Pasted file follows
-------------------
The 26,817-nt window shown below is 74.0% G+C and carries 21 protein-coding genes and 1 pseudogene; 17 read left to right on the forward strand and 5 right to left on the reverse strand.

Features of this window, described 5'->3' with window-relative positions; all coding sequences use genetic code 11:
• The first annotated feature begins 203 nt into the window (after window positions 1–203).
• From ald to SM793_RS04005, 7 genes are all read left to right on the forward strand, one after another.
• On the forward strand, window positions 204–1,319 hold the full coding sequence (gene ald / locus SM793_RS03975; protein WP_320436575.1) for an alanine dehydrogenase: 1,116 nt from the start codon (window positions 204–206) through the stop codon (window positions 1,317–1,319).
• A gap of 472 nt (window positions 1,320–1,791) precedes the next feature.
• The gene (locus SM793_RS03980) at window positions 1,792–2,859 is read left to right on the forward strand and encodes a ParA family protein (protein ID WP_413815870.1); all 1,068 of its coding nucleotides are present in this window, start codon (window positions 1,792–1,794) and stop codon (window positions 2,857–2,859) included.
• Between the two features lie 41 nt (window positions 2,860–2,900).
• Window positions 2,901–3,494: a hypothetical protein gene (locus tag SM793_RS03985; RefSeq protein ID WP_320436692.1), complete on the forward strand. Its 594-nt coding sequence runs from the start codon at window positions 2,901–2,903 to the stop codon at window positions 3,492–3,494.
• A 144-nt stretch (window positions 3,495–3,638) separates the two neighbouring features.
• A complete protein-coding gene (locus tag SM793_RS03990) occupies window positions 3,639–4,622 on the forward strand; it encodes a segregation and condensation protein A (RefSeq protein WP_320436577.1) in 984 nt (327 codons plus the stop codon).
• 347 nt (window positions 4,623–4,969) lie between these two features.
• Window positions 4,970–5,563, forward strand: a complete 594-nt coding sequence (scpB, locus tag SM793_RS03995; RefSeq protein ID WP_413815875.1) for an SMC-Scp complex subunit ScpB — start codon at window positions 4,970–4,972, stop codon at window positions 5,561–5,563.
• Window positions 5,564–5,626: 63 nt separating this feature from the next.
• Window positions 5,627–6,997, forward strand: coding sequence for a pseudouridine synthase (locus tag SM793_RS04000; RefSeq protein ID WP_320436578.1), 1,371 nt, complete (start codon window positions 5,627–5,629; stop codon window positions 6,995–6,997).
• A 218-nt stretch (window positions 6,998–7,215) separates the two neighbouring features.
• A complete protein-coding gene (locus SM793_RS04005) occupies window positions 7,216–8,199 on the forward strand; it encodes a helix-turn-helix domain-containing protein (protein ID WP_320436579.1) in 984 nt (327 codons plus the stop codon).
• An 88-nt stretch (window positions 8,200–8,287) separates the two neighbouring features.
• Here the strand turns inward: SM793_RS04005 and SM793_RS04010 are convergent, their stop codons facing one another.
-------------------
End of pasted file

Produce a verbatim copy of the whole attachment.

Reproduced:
The 26,817-nt window shown below is 74.0% G+C and carries 21 protein-coding genes and 1 pseudogene; 17 read left to right on the forward strand and 5 right to left on the reverse strand.

Features of this window, described 5'->3' with window-relative positions; all coding sequences use genetic code 11:
• The first annotated feature begins 203 nt into the window (after window positions 1–203).
• From ald to SM793_RS04005, 7 genes are all read left to right on the forward strand, one after another.
• On the forward strand, window positions 204–1,319 hold the full coding sequence (gene ald / locus SM793_RS03975; protein WP_320436575.1) for an alanine dehydrogenase: 1,116 nt from the start codon (window positions 204–206) through the stop codon (window positions 1,317–1,319).
• A gap of 472 nt (window positions 1,320–1,791) precedes the next feature.
• The gene (locus SM793_RS03980) at window positions 1,792–2,859 is read left to right on the forward strand and encodes a ParA family protein (protein ID WP_413815870.1); all 1,068 of its coding nucleotides are present in this window, start codon (window positions 1,792–1,794) and stop codon (window positions 2,857–2,859) included.
• Between the two features lie 41 nt (window positions 2,860–2,900).
• Window positions 2,901–3,494: a hypothetical protein gene (locus tag SM793_RS03985; RefSeq protein ID WP_320436692.1), complete on the forward strand. Its 594-nt coding sequence runs from the start codon at window positions 2,901–2,903 to the stop codon at window positions 3,492–3,494.
• A 144-nt stretch (window positions 3,495–3,638) separates the two neighbouring features.
• A complete protein-coding gene (locus tag SM793_RS03990) occupies window positions 3,639–4,622 on the forward strand; it encodes a segregation and condensation protein A (RefSeq protein WP_320436577.1) in 984 nt (327 codons plus the stop codon).
• 347 nt (window positions 4,623–4,969) lie between these two features.
• Window positions 4,970–5,563, forward strand: a complete 594-nt coding sequence (scpB, locus tag SM793_RS03995; RefSeq protein ID WP_413815875.1) for an SMC-Scp complex subunit ScpB — start codon at window positions 4,970–4,972, stop codon at window positions 5,561–5,563.
• Window positions 5,564–5,626: 63 nt separating this feature from the next.
• Window positions 5,627–6,997, forward strand: coding sequence for a pseudouridine synthase (locus tag SM793_RS04000; RefSeq protein ID WP_320436578.1), 1,371 nt, complete (start codon window positions 5,627–5,629; stop codon window positions 6,995–6,997).
• A 218-nt stretch (window positions 6,998–7,215) separates the two neighbouring features.
• A complete protein-coding gene (locus SM793_RS04005) occupies window positions 7,216–8,199 on the forward strand; it encodes a helix-turn-helix domain-containing protein (protein ID WP_320436579.1) in 984 nt (327 codons plus the stop codon).
• An 88-nt stretch (window positions 8,200–8,287) separates the two neighbouring features.
• Here the strand turns inward: SM793_RS04005 and SM793_RS04010 are convergent, their stop codons facing one another.